The broad, long-term objectives of the proposed research are to improve our understanding of the pathogenesis of the RNA splicing factor forms of retinitis pigmentosa (RP) so that therapies for these blinding disorders can be developed. Mutations in genes that encode RNA splicing factors are the second most common cause of the dominant form of RP, and thus are an important cause of vision loss. The splicing factors affected, pre-mRNA processing factor (PRPF) 3, PRPF8, PRPF31, RP9 and SNRNP200 are highly conserved components of the spliceosome, the complex which excises introns from nascent RNA transcripts to generate mature mRNAs. Since RNA splicing is required in all cells, it is not clear how mutations in these ubiquitous proteins lead to retina-specific disease. Given the function of all 5 of these proteins in spliceosome, it has been hypothesized that defects in RNA splicing underlie these forms of RP. But, lack of suitable animal model systems for the RNA splicing factor forms of RP, and inability to study the transcriptome in sufficient detail have limited the ability to study these disorders and test this hypothesis. The animal models and research tools needed to successfully investigate the pathogenesis of these disorders have been developed by the research team. Gene targeted mouse models for PRPF3, PRPF8, PRPF31 forms of RNA splicing factor RP have been generated. All three of these mutant Prpf mice develop degenerative changes in the RPE, and RPE cells isolated from these mice are dysfunctional, suggesting RPE may be primary cell type affected in these disorders. In addition, the use of next generation sequencing - based transcriptome analyses (RNA-seq) to study these diseases has been developed, providing the opportunity to determine if defects in RNA splicing underlie these disorders. These tools will be used in the proposed research to answer several key questions about the PRPF3, 8 and 31 forms of RNA splicing factor RP.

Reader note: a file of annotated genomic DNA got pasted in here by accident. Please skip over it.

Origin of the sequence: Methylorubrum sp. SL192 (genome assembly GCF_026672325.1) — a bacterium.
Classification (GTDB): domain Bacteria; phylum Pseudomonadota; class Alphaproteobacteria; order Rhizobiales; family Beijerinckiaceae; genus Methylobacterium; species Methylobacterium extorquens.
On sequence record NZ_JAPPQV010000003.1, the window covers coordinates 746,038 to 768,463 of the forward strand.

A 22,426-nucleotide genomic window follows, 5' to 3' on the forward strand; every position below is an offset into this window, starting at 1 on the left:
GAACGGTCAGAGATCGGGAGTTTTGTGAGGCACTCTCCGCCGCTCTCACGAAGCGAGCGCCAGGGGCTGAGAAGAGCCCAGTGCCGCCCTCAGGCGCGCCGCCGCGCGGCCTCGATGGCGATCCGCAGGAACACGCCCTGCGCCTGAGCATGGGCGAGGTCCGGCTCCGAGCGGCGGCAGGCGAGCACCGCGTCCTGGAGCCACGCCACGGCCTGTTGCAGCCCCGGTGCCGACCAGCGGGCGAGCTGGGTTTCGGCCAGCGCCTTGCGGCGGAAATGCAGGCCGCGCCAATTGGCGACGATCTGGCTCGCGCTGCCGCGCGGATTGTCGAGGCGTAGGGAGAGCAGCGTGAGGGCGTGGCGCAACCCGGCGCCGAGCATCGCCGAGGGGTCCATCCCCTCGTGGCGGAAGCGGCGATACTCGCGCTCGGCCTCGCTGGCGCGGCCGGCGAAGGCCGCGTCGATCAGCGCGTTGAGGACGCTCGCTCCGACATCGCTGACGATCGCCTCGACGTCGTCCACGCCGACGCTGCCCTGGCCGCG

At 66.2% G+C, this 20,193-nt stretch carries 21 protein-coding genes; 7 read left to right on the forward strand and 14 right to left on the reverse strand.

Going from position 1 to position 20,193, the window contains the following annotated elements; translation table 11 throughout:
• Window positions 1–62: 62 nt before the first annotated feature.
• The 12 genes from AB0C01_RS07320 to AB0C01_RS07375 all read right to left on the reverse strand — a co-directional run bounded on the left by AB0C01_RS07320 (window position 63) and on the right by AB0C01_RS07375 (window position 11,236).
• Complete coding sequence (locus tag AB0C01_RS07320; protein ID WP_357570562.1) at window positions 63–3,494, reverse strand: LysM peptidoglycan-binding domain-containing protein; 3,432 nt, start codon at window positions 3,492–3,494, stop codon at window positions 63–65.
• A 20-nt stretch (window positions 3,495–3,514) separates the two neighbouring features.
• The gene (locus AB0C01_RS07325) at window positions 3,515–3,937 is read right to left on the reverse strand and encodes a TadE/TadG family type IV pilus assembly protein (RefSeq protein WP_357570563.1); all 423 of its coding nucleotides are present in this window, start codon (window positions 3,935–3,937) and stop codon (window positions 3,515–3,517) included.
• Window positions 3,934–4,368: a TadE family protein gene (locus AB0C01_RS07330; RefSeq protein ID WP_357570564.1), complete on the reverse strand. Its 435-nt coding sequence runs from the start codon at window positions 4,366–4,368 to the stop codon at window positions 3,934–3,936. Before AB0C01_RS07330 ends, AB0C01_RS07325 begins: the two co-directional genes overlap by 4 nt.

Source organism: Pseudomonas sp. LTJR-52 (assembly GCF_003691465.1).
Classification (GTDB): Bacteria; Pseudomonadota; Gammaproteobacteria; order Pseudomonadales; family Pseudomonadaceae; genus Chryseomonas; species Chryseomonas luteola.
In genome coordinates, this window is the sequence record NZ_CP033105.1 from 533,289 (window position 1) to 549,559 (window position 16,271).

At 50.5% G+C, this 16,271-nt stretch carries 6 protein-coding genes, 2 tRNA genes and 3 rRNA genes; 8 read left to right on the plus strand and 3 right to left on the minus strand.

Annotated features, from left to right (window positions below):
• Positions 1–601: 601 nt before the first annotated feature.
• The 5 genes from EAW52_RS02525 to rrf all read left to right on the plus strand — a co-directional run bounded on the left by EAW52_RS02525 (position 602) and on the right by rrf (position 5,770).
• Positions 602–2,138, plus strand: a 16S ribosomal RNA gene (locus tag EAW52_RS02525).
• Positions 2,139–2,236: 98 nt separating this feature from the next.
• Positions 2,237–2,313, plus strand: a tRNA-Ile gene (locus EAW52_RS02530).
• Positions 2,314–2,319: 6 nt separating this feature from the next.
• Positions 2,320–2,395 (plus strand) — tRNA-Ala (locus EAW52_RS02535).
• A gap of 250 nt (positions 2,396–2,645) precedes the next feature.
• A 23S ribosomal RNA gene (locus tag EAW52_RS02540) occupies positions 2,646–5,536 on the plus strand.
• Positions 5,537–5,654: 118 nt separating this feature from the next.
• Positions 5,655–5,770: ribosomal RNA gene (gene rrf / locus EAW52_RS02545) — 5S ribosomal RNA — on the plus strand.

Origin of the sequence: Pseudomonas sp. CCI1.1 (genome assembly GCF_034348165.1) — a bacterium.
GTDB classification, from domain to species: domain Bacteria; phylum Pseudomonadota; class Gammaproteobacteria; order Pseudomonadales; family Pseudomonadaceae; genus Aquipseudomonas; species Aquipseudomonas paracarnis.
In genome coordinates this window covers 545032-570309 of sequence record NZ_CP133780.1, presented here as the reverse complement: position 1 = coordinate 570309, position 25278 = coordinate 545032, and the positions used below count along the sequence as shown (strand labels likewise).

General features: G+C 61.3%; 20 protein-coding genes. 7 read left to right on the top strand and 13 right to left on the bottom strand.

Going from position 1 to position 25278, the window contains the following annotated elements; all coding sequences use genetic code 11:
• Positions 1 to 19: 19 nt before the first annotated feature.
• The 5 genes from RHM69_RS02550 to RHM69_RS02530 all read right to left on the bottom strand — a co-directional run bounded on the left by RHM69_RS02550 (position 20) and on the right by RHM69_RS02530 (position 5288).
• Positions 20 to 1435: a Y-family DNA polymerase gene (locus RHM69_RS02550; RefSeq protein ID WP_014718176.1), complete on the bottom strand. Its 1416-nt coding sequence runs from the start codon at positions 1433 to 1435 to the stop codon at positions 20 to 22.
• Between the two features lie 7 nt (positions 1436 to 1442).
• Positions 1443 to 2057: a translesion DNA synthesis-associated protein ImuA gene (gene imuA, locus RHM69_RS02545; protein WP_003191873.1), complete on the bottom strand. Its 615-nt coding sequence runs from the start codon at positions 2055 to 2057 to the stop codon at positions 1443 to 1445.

In Aim 1, the hypothesis that RPE dysfunction leads to the retinal degeneration observed in the RNA splicing factor forms of RP will be tested.
In Aim 2, RNA-seq transcriptome analyses of tissues from the three Prpf gene targeted mouse models will be performed to determine if abnormal splicing underlies these disorders.
In Aim 3, the potential pathogenicity of the aberrant mRNAs detected in Aim 2 will be tested on RPE cells in culture and in vivo to identify the ones that are pathogenic. The answers to these questions will elucidate the mechanisms of disease, and provide the information needed to develop therapies for these forms of blindness. For example, if the specific splicing alterations that cause RP in patients with these disorders can be identified, it is possible that anti-sense oligonucleotides could be employed to correct the identified splicing errors. This approach has shown promise for treating muscular dystrophy in vivo, including a report of efficacy in a small clinical trial.
Mutations in genes that encode the RNA splicing factors PRPF3, PRPF8, PRPF31 are among the most common causes of the inherited blinding disorder retinitis pigmentosa (RP). The goal of the proposed research is to investigate how mutations in these genes cause retinal degeneration. This knowledge will facilitate the development of therapies to prevent vision loss from these blinding disorders.
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